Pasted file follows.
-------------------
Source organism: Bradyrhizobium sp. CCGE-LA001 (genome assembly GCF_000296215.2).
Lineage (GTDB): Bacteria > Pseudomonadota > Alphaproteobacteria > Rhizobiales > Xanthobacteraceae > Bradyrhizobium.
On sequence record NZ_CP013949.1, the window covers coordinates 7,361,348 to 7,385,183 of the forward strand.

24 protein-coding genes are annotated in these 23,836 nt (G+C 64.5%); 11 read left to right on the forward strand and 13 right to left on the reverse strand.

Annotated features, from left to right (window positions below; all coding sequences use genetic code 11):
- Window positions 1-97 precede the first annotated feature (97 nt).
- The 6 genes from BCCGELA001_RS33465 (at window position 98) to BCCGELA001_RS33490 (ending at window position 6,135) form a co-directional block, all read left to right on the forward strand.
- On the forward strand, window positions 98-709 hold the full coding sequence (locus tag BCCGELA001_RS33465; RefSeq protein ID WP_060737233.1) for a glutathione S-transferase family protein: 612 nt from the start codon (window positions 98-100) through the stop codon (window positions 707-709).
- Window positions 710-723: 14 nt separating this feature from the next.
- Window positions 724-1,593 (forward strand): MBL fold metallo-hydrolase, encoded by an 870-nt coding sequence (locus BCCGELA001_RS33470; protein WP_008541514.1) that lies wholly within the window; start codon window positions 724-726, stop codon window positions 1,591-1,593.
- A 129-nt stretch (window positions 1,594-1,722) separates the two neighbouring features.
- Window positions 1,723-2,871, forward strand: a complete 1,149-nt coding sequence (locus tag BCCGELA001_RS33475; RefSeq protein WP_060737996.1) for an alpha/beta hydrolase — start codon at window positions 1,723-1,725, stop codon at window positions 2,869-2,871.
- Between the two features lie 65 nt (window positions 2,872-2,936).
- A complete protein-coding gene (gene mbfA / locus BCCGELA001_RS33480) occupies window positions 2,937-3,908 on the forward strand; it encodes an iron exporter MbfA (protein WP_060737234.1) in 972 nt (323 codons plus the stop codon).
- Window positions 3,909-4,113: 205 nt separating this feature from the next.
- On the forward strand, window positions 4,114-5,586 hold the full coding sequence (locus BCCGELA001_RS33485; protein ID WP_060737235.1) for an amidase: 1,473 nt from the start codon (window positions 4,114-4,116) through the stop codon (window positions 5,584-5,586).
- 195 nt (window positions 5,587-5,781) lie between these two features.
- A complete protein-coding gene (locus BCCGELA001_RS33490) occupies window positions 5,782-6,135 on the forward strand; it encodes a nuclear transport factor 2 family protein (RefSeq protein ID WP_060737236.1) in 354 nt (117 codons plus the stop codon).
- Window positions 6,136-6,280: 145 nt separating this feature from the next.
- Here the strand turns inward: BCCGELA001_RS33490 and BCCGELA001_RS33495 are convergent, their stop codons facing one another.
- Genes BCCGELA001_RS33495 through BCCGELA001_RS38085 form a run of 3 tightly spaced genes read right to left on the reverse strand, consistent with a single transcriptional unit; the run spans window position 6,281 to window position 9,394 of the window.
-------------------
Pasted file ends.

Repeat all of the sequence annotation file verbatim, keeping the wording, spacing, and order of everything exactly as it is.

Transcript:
Source organism: Bradyrhizobium sp. CCGE-LA001 (genome assembly GCF_000296215.2).
Lineage (GTDB): Bacteria > Pseudomonadota > Alphaproteobacteria > Rhizobiales > Xanthobacteraceae > Bradyrhizobium.
On sequence record NZ_CP013949.1, the window covers coordinates 7,361,348 to 7,385,183 of the forward strand.

24 protein-coding genes are annotated in these 23,836 nt (G+C 64.5%); 11 read left to right on the forward strand and 13 right to left on the reverse strand.

Annotated features, from left to right (window positions below; all coding sequences use genetic code 11):
- Window positions 1-97 precede the first annotated feature (97 nt).
- The 6 genes from BCCGELA001_RS33465 (at window position 98) to BCCGELA001_RS33490 (ending at window position 6,135) form a co-directional block, all read left to right on the forward strand.
- On the forward strand, window positions 98-709 hold the full coding sequence (locus tag BCCGELA001_RS33465; RefSeq protein ID WP_060737233.1) for a glutathione S-transferase family protein: 612 nt from the start codon (window positions 98-100) through the stop codon (window positions 707-709).
- Window positions 710-723: 14 nt separating this feature from the next.
- Window positions 724-1,593 (forward strand): MBL fold metallo-hydrolase, encoded by an 870-nt coding sequence (locus BCCGELA001_RS33470; protein WP_008541514.1) that lies wholly within the window; start codon window positions 724-726, stop codon window positions 1,591-1,593.
- A 129-nt stretch (window positions 1,594-1,722) separates the two neighbouring features.
- Window positions 1,723-2,871, forward strand: a complete 1,149-nt coding sequence (locus tag BCCGELA001_RS33475; RefSeq protein WP_060737996.1) for an alpha/beta hydrolase — start codon at window positions 1,723-1,725, stop codon at window positions 2,869-2,871.
- Between the two features lie 65 nt (window positions 2,872-2,936).
- A complete protein-coding gene (gene mbfA / locus BCCGELA001_RS33480) occupies window positions 2,937-3,908 on the forward strand; it encodes an iron exporter MbfA (protein WP_060737234.1) in 972 nt (323 codons plus the stop codon).
- Window positions 3,909-4,113: 205 nt separating this feature from the next.
- On the forward strand, window positions 4,114-5,586 hold the full coding sequence (locus BCCGELA001_RS33485; protein ID WP_060737235.1) for an amidase: 1,473 nt from the start codon (window positions 4,114-4,116) through the stop codon (window positions 5,584-5,586).
- 195 nt (window positions 5,587-5,781) lie between these two features.
- A complete protein-coding gene (locus BCCGELA001_RS33490) occupies window positions 5,782-6,135 on the forward strand; it encodes a nuclear transport factor 2 family protein (RefSeq protein ID WP_060737236.1) in 354 nt (117 codons plus the stop codon).
- Window positions 6,136-6,280: 145 nt separating this feature from the next.
- Here the strand turns inward: BCCGELA001_RS33490 and BCCGELA001_RS33495 are convergent, their stop codons facing one another.
- Genes BCCGELA001_RS33495 through BCCGELA001_RS38085 form a run of 3 tightly spaced genes read right to left on the reverse strand, consistent with a single transcriptional unit; the run spans window position 6,281 to window position 9,394 of the window.